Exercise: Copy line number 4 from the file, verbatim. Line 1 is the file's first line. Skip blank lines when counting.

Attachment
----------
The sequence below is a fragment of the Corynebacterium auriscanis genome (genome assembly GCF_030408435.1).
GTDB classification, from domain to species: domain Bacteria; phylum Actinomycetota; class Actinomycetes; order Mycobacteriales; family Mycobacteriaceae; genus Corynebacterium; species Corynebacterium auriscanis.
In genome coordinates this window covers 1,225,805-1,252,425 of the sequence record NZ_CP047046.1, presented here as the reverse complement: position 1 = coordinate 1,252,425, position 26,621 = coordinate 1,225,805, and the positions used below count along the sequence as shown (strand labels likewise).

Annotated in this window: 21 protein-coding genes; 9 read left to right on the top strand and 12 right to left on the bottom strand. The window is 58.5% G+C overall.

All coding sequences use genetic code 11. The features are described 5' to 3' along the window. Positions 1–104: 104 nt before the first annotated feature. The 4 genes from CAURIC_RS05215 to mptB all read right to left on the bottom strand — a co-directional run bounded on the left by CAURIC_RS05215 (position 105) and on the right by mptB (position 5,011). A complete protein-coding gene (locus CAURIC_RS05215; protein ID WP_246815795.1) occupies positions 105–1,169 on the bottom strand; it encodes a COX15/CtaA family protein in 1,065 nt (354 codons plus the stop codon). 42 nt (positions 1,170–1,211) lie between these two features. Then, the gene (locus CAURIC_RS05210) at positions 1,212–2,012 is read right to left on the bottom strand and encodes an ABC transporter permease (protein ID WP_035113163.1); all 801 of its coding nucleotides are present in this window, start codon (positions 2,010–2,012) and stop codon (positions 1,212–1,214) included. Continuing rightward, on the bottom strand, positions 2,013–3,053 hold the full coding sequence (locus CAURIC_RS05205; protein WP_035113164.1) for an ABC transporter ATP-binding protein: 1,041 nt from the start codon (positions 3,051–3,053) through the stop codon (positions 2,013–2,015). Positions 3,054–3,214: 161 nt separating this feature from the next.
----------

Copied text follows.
Annotated in this window: 21 protein-coding genes; 9 read left to right on the top strand and 12 right to left on the bottom strand. The window is 58.5% G+C overall.